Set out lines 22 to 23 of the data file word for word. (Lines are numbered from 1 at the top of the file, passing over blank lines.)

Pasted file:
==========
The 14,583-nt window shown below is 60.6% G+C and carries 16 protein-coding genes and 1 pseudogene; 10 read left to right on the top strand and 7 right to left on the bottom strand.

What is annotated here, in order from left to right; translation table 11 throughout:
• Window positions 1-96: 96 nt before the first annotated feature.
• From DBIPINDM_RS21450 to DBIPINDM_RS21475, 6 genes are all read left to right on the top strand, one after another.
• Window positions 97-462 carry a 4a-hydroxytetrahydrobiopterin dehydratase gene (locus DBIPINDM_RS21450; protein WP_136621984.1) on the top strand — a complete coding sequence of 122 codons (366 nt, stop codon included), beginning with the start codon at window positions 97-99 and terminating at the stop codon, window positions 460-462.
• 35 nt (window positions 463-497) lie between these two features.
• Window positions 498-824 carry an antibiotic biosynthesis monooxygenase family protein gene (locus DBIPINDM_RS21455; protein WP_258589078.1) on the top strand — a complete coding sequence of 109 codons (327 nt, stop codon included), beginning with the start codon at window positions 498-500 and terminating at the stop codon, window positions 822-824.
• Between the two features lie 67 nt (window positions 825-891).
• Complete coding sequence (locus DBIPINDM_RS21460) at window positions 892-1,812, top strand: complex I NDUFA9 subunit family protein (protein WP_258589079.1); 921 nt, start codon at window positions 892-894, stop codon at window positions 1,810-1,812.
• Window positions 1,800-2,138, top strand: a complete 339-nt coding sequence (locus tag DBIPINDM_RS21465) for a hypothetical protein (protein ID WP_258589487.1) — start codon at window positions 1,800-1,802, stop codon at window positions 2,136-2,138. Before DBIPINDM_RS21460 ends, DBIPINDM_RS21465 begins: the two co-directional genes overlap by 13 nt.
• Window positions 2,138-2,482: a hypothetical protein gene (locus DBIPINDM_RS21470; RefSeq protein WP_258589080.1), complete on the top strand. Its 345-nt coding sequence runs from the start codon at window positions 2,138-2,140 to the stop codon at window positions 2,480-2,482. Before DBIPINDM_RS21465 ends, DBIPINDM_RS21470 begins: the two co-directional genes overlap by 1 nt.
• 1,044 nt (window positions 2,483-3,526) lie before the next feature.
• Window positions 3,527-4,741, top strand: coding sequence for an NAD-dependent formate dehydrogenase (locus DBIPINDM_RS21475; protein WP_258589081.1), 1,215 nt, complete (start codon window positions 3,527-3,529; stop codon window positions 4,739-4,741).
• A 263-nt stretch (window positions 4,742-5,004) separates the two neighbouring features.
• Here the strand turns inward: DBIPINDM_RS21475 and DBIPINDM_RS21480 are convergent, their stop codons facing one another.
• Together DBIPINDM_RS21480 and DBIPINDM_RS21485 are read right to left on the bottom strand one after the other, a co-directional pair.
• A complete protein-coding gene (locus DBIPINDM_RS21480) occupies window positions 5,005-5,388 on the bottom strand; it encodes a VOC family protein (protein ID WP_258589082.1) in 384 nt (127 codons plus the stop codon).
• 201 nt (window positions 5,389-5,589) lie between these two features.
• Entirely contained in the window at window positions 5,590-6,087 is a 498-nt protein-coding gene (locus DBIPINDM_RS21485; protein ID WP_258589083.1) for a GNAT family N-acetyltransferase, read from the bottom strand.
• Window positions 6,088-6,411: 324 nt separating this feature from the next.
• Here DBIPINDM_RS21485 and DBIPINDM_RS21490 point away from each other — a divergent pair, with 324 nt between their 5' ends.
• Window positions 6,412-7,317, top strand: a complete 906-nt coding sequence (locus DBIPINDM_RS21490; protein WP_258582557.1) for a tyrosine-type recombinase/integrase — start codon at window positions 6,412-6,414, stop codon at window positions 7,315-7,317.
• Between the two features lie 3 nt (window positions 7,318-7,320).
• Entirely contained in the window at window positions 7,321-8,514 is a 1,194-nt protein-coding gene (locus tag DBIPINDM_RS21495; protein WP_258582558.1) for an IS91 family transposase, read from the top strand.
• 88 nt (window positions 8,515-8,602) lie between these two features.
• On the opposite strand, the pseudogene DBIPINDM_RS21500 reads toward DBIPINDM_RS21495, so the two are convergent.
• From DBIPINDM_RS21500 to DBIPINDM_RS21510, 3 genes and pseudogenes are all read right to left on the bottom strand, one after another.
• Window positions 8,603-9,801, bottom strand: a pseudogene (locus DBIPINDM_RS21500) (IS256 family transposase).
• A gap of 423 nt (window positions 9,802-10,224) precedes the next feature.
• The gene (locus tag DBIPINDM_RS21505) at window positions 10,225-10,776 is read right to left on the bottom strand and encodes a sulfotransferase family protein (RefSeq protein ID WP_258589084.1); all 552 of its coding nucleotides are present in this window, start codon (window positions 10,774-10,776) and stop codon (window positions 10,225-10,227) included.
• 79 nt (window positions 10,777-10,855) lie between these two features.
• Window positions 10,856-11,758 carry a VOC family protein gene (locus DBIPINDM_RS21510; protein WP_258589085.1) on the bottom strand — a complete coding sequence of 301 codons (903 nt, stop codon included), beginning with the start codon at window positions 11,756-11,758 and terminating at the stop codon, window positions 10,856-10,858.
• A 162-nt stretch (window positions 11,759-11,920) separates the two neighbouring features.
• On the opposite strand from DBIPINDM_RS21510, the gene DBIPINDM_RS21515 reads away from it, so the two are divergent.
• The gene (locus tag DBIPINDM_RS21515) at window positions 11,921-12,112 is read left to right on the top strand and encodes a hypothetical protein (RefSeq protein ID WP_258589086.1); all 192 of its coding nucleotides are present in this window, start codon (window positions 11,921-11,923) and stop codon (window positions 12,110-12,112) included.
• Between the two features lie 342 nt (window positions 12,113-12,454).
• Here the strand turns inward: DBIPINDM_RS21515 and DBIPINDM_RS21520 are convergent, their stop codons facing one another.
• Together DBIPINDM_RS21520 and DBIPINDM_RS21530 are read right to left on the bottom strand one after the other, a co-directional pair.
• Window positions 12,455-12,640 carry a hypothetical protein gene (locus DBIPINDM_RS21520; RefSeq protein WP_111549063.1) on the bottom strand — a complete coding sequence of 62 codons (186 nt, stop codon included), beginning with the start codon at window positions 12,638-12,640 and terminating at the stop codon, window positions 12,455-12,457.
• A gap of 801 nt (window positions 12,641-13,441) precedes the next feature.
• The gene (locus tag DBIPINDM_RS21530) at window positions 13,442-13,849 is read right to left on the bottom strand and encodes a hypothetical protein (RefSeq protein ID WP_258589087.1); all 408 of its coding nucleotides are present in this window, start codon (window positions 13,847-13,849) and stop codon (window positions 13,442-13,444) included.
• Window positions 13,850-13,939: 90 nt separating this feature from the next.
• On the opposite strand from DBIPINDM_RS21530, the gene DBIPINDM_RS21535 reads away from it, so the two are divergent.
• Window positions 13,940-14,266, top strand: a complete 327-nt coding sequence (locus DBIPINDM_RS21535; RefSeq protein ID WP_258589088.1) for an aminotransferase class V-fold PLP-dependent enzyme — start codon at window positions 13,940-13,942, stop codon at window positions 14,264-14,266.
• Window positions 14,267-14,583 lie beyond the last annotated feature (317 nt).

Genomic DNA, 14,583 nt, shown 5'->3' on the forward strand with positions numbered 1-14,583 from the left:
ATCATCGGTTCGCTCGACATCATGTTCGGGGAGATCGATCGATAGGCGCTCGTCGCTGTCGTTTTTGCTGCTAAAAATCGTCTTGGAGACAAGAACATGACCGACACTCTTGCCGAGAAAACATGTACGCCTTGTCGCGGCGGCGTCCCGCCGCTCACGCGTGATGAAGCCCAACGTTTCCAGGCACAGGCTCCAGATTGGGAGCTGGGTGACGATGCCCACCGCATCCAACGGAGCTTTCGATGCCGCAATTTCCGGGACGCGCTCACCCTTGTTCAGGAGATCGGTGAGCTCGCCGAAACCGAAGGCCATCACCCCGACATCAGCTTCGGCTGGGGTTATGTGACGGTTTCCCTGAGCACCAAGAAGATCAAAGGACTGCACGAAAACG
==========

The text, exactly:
• Window positions 6,412-7,317, top strand: a complete 906-nt coding sequence (locus DBIPINDM_RS21490; protein WP_258582557.1) for a tyrosine-type recombinase/integrase — start codon at window positions 6,412-6,414, stop codon at window positions 7,315-7,317.
• Between the two features lie 3 nt (window positions 7,318-7,320).